Week two has passed and it’s time to reflect on how well the hard rubber chew toy from SPOT is fairing under the rule of Sir Simon and Sir Rosee (because she is definitely a knight in this kingdom, not a lady-in-waiting). So, here we go.
First of all, I have to say that the toy is still in one piece. Yep, that’s right. After pretty much daily 30 minute play sessions every evening the toy is still intact. And the way the pups’ play is hard. They each grab an end and pull in opposite directions for minutes at a time. Sometimes one of them will sit and just chew on it for a good ten minutes too, gnawing on it with their back molars very harshly. The toy gets thrown around, bounced off of the ground, and just plain battered by Simon and Rosee who both haven’t quite figured out how to share graciously.
While the toy is still in one piece I am saddened to say that it does have a few pretty good tears on one side. The tears are all concentrated in one particular spot, probably the result of Simon and Rosee just going to town and chewing that spot continuously during one (or a few) of the play sessions. So, not bad. However, for a toy that touts itself as designed for “tough chewers” and “aggressive chewers” I was hoping it could last for a few more weeks without such obvious damage. Teeth scrapes and scratch marks are one thing, but an actual gouge is another. It would be too easy now for either dog to get their tooth in the opening and begin to tear it open, and there goes another toy. Clearly, neither dog will be getting too much alone time to just chew on the toy anymore, which partly defeats the purpose of the toy, so . . . sad.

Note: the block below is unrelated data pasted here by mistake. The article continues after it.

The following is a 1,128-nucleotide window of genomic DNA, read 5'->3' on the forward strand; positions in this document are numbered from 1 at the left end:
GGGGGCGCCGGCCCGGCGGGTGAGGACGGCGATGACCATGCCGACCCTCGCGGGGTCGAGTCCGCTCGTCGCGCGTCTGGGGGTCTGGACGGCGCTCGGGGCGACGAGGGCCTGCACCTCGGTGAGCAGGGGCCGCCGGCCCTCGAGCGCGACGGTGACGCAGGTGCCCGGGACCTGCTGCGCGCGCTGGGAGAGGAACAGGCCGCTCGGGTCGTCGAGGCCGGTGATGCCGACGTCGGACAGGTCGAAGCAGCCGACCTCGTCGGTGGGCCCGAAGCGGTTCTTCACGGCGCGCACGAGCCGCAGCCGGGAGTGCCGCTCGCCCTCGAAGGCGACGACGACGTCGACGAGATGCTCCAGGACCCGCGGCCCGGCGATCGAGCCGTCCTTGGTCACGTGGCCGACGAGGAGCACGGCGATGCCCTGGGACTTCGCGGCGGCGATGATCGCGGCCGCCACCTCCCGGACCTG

It’s not like Theresa and I just let either Simon or Rosee have the toy without proper supervision, always ensuring someone is around to monitor their play and stop them if they get too rough, or in Simon’s case obsessive with the toy. However, we also know that both dogs enjoy chewing on rubber toys, so we don’t want to deny them such a pleasurable activity. It is just slightly disheartening that after only two weeks this toy is already showing signs of distress. Chewing might have to be scaled back, if only to make the toy last longer. So, while the toy is still a good buy at only $15 and durable enough to stand up to two strong dogs pulling on it and playing with it, there is currently a lot left to be desired about its resilience to chewing. Only time will tell how long it will actually last!
Make sure to check back soon for an update on the SPOT chew toy and any new developments Simon and Rosee are kind enough to offer.